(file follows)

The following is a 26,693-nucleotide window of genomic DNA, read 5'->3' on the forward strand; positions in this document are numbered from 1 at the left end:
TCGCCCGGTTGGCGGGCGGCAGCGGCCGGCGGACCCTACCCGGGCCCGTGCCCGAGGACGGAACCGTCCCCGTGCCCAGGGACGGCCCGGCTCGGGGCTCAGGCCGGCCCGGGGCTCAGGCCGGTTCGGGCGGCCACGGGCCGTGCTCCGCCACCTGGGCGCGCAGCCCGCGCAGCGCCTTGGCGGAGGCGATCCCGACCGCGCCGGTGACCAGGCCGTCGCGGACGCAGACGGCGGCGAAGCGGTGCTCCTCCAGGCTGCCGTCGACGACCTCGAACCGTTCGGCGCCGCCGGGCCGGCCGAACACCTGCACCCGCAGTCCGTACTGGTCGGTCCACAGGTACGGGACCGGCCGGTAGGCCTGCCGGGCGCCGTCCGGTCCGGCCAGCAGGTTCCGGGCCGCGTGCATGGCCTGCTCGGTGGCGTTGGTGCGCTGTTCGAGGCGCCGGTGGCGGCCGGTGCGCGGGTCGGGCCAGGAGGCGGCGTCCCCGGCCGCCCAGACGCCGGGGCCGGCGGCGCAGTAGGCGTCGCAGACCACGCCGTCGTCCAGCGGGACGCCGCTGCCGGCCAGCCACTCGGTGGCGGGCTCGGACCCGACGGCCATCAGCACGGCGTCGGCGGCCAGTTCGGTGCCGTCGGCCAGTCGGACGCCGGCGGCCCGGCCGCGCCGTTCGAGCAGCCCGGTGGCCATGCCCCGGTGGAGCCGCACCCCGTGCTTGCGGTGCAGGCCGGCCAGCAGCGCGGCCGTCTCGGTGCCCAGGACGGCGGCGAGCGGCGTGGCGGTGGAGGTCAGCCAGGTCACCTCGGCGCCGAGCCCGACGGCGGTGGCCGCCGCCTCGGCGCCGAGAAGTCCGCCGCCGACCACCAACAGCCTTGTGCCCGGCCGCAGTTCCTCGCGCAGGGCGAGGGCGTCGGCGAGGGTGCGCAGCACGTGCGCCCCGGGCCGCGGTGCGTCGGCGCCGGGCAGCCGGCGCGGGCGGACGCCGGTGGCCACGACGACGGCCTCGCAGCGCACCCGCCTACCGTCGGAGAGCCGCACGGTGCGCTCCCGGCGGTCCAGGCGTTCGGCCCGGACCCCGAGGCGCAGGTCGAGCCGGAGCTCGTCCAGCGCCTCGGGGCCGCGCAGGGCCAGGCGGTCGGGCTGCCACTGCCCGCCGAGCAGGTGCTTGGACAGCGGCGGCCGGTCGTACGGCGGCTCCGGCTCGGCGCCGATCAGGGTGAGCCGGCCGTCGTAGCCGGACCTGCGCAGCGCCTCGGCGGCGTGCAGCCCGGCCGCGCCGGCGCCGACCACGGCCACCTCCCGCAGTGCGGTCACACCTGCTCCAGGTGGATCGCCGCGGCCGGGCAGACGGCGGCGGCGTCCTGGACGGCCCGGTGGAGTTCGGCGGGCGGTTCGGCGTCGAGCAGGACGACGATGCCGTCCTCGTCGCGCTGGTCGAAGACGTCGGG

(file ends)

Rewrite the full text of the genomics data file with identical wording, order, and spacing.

The following is a 26,693-nucleotide window of genomic DNA, read 5'->3' on the forward strand; positions in this document are numbered from 1 at the left end:
TCGCCCGGTTGGCGGGCGGCAGCGGCCGGCGGACCCTACCCGGGCCCGTGCCCGAGGACGGAACCGTCCCCGTGCCCAGGGACGGCCCGGCTCGGGGCTCAGGCCGGCCCGGGGCTCAGGCCGGTTCGGGCGGCCACGGGCCGTGCTCCGCCACCTGGGCGCGCAGCCCGCGCAGCGCCTTGGCGGAGGCGATCCCGACCGCGCCGGTGACCAGGCCGTCGCGGACGCAGACGGCGGCGAAGCGGTGCTCCTCCAGGCTGCCGTCGACGACCTCGAACCGTTCGGCGCCGCCGGGCCGGCCGAACACCTGCACCCGCAGTCCGTACTGGTCGGTCCACAGGTACGGGACCGGCCGGTAGGCCTGCCGGGCGCCGTCCGGTCCGGCCAGCAGGTTCCGGGCCGCGTGCATGGCCTGCTCGGTGGCGTTGGTGCGCTGTTCGAGGCGCCGGTGGCGGCCGGTGCGCGGGTCGGGCCAGGAGGCGGCGTCCCCGGCCGCCCAGACGCCGGGGCCGGCGGCGCAGTAGGCGTCGCAGACCACGCCGTCGTCCAGCGGGACGCCGCTGCCGGCCAGCCACTCGGTGGCGGGCTCGGACCCGACGGCCATCAGCACGGCGTCGGCGGCCAGTTCGGTGCCGTCGGCCAGTCGGACGCCGGCGGCCCGGCCGCGCCGTTCGAGCAGCCCGGTGGCCATGCCCCGGTGGAGCCGCACCCCGTGCTTGCGGTGCAGGCCGGCCAGCAGCGCGGCCGTCTCGGTGCCCAGGACGGCGGCGAGCGGCGTGGCGGTGGAGGTCAGCCAGGTCACCTCGGCGCCGAGCCCGACGGCGGTGGCCGCCGCCTCGGCGCCGAGAAGTCCGCCGCCGACCACCAACAGCCTTGTGCCCGGCCGCAGTTCCTCGCGCAGGGCGAGGGCGTCGGCGAGGGTGCGCAGCACGTGCGCCCCGGGCCGCGGTGCGTCGGCGCCGGGCAGCCGGCGCGGGCGGACGCCGGTGGCCACGACGACGGCCTCGCAGCGCACCCGCCTACCGTCGGAGAGCCGCACGGTGCGCTCCCGGCGGTCCAGGCGTTCGGCCCGGACCCCGAGGCGCAGGTCGAGCCGGAGCTCGTCCAGCGCCTCGGGGCCGCGCAGGGCCAGGCGGTCGGGCTGCCACTGCCCGCCGAGCAGGTGCTTGGACAGCGGCGGCCGGTCGTACGGCGGCTCCGGCTCGGCGCCGATCAGGGTGAGCCGGCCGTCGTAGCCGGACCTGCGCAGCGCCTCGGCGGCGTGCAGCCCGGCCGCGCCGGCGCCGACCACGGCCACCTCCCGCAGTGCGGTCACACCTGCTCCAGGTGGATCGCCGCGGCCGGGCAGACGGCGGCGGCGTCCTGGACGGCCCGGTGGAGTTCGGCGGGCGGTTCGGCGTCGAGCAGGACGACGATGCCGTCCTCGTCGCGCTGGTCGAAGACGTCGGG